Their Device Aims to Improve the Way Medics Open Life-Saving Airways
July 28, 2016
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When a battlefield explosion injures a soldier’s face or neck, the critical air passage between the head and lungs often becomes blocked, which can lead to brain damage and death within minutes.
To help treat such injuries, a Johns Hopkins undergraduate team has designed a low-cost, low-tech device dubbed CricSpike that may boost the success rate when combat medics need to create an artificial airway and pump air into the lungs. The goal of this procedure is to keep wounded soldiers alive until more advanced treatment can be administered at a hospital.
Although more tinkering and testing are needed, the students’ early prototype design has already earned awards at two recent medical device competitions.
The student invention focuses on the emergency neck-incision tactic called a cricothyrotomy. This procedure is often depicted on TV and in movies as a relatively simple series of steps, such as stabbing a ballpoint pen into the neck, that save the life of a crucial character. But in a real-life combat setting, this tricky treatment must be done very quickly under less than ideal conditions—and it does not always work.
In their research, the students discovered that combat medics who attempt a cricothyrotomy in the field are unsuccessful about a third of the time. Even physicians and physician assistants failed about 15 percent of the time in hospital settings. Military experts say more soldiers could be saved if the battlefield cricothyrotomy success rate could be improved.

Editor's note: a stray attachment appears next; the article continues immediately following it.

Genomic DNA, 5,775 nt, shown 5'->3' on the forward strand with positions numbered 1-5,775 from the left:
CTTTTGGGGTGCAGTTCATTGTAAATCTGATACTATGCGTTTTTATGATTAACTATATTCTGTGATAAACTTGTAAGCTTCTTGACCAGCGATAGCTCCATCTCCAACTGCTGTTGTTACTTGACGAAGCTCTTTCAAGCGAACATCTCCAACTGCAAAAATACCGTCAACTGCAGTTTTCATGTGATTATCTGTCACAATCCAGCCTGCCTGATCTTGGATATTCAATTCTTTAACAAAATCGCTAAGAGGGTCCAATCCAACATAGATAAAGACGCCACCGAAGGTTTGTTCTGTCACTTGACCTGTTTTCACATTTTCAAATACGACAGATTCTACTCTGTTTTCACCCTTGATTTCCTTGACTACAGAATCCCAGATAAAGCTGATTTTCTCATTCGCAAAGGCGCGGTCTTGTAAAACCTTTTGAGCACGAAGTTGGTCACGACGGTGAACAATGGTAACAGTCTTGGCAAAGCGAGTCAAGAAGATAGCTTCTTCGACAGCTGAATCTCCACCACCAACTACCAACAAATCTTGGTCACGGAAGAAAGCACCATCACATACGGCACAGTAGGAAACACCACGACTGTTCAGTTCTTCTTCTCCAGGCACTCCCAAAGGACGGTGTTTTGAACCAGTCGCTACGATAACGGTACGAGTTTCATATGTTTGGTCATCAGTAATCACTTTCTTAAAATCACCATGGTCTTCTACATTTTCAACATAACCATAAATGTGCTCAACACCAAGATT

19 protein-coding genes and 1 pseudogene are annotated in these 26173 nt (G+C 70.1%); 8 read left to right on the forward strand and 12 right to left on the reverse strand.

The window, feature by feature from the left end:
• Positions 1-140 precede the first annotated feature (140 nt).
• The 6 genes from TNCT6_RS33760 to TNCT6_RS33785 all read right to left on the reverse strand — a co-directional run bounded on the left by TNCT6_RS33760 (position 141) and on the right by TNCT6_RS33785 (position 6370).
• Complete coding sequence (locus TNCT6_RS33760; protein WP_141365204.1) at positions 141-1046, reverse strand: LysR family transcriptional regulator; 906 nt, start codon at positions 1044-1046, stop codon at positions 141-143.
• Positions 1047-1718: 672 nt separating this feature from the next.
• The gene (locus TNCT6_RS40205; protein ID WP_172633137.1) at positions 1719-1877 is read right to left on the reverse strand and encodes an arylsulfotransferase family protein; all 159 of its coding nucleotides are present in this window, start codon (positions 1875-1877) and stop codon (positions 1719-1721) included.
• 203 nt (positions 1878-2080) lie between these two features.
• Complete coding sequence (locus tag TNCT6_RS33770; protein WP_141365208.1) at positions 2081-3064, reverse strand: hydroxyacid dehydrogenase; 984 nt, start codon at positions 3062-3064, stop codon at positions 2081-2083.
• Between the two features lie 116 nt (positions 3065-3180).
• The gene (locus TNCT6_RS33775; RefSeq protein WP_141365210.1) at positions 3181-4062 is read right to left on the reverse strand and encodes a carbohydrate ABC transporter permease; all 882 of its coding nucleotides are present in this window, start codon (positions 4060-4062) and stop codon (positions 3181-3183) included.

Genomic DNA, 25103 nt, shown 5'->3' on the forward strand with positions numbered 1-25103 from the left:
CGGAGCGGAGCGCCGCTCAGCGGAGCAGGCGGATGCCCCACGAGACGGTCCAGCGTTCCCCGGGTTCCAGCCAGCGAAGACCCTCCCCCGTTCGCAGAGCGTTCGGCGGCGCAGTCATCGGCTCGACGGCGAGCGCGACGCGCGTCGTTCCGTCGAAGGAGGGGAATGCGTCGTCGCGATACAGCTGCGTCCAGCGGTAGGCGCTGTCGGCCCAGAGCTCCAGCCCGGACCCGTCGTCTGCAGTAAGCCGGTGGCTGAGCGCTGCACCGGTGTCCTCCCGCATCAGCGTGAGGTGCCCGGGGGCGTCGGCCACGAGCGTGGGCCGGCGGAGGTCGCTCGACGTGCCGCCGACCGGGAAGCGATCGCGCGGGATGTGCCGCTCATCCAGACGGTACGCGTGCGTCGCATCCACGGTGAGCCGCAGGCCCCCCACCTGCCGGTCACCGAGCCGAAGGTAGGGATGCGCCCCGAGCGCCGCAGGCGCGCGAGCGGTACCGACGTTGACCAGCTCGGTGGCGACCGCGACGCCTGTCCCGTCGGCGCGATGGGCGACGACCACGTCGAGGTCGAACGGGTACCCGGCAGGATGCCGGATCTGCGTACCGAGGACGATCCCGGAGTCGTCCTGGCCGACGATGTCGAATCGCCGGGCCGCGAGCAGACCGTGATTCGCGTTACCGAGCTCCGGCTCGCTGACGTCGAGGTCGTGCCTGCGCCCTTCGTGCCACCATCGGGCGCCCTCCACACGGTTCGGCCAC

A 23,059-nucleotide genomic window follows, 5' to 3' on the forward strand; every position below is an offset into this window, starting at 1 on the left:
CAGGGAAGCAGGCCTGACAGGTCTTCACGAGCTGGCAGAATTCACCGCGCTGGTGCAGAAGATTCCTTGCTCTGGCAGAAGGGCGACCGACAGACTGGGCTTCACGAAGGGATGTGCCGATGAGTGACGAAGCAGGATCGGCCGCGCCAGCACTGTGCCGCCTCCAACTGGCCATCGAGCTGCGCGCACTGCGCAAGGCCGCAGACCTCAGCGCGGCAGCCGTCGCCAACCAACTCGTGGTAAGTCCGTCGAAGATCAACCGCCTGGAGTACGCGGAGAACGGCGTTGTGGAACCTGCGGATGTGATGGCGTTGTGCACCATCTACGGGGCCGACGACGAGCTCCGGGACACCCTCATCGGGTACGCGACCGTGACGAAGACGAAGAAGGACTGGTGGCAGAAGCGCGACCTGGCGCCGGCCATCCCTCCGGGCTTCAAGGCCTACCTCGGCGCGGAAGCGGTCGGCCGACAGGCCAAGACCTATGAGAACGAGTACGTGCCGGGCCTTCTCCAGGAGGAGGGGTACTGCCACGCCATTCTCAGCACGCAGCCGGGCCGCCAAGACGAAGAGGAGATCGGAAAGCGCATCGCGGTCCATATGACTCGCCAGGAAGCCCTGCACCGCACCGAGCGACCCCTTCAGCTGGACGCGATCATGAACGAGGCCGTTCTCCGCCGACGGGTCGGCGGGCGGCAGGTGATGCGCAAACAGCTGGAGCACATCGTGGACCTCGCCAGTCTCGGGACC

Last fall, retired U.S. Army physician James K. Gilman, who until recently was executive director of the Johns Hopkins Military & Veterans Health Institute, presented this challenge to a group of biomedical engineering undergraduates in the Center for Bioengineering Innovation & Design Teams Program. Gilman, who rose to the rank of major general during his 35 years of Army service, served as the team’s sponsor and medical adviser.
The need for better combat cricothyrotomy tools quickly became clear to the students. They learned that in recent American military conflicts in Iraq and Afghanistan, 10 to 15 percent of the preventable battlefield deaths were due to airway obstructions or respiratory failure. Many of these injuries were blamed on the growing use of explosive devices.
Preventing some of these deaths became the group’s goal. “We were all excited by the emergency life-saving aspects of this project,” said Antonio Spina of Streamwood, Ill., who served as team leader during his senior year.
The students designed their prototype with an eye toward simplifying and speeding up the procedure, and improving the accuracy of the insertion.
One of the main problems, the students discovered, was that the tools typically used in battle zones often do not manage to connect to the patient’s trachea, commonly called the windpipe. Instead, these tools become lodged just under the patient’s skin or bypass the trachea and instead strike the esophagus, which leads to the stomach, not the lungs.